WASHINGTON – The news about a possible “freeze-for-freeze” understanding between Washington and Tehran, first reported by Axios on Monday, immediately sparked a debate between experts who are closely following the discussions about the possibility of reviving the 2015 nuclear agreement.
Dennis Ross, a distinguished fellow at the Washington Institute for Near East Policy, said that with the Iranian nuclear program advancing in a very dangerous direction, “one can see the appeal of stopping the advance.”
“The problem is, we would be freezing the program with 16 cascades enriching to 60%,” said Ross. “It is as if this becomes a new baseline. Of course, it is better to freeze and then reverse. Is that possible, it seems as long as the Iranians have no fear we would ever act militarily against their program, they will continue to feel that they have all the leverage.”
Can we judge an Iran deal without knowing any details?
John Hannah, the Randi & Charles Wax senior fellow at JINSA’s Gemunder Center for Defense and Strategy, noted that there haven’t been any real details released about what the contours of any interim deal would be, “so it’s hard to judge.”
“How much sanctions relief are we talking about? And in exchange for pausing which elements of Iran’s program? And for how long?” Hannah asked. “At first blush, however, the idea of giving Iran billions of dollars in funds that we’ll never get back in return for a temporary freeze in 60% enrichment that Iran could reverse at a moment’s notice, looks like a bad – even a desperate – deal made from a position of US weakness.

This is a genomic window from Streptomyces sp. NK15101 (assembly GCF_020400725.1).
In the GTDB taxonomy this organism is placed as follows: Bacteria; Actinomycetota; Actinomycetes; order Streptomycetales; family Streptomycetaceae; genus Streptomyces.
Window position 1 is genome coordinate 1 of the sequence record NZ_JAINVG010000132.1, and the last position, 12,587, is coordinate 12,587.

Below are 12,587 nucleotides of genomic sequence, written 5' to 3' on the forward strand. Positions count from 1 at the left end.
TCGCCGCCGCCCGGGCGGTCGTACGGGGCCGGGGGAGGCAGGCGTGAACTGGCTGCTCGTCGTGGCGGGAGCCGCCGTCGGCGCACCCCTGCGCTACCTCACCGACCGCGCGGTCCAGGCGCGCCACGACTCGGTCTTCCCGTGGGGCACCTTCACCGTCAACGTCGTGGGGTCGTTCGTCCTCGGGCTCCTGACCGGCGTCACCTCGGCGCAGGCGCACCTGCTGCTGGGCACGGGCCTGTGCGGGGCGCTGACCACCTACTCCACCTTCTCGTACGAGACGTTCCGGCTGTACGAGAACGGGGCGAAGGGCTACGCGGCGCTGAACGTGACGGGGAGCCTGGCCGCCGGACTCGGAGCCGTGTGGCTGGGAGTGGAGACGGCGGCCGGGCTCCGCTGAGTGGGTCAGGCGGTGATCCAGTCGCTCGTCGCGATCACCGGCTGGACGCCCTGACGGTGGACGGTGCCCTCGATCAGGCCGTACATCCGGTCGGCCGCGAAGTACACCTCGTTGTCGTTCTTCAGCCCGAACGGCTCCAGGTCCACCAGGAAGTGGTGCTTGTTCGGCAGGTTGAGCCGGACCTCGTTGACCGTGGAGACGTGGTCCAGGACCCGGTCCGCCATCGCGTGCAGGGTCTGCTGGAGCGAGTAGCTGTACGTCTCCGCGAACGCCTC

“It looks like the administration is reviving an idea out of the old Obama playbook because it’s not willing to do what’s necessary to stop Iran’s program by restoring deterrence through coercive diplomacy, and scared to death that if Iran keeps advancing, either the United States or Israel will be forced to make good on their promise to stop Iran militarily, resulting in another war in the Middle East,” said Hannah.
“From the administration’s perspective, paying Iran off is the easiest way to hold at bay the worst-case outcomes of a nuclear Iran, on the one hand, or another major military conflict, on the other,” he continued. “And suspending sanctions to get there is a lot easier and less risky in their minds than doing the hard work and committing the resources needed to establish a credible US military option to destroy the Iranian program.
“But the price for America will be stabilizing and strengthening a terror-supporting Iranian regime now under pressure not only from sanctions, but from profound domestic discontent and turmoil among its own population,” he added.
“Under US law, any new deal with Iran on the nuclear issue should go back to Congress for review,” Hannah noted. “Even if the administration works to avoid such oversight, there’s no doubt that a lot of members in both the House and Senate will have serious issues with an agreement that appears to reward Iran for nothing more than a temporary pause in a program that has been pursued in complete defiance of its international obligations.”
Richard Goldberg, senior adviser at the Foundation for Defense of Democracies, said President Joe Biden “risks undermining American support for the war in Ukraine by asking Congress to approve billions of taxpayer dollars to support Kyiv while offering Iran billions of dollars to help resupply Moscow.”
“In light of Tehran’s assassination threats against US officials and ongoing protests inside Iran, the administration will likely face stiff bipartisan resistance to this plan,” he said.
Originally published in The Jerusalem Post.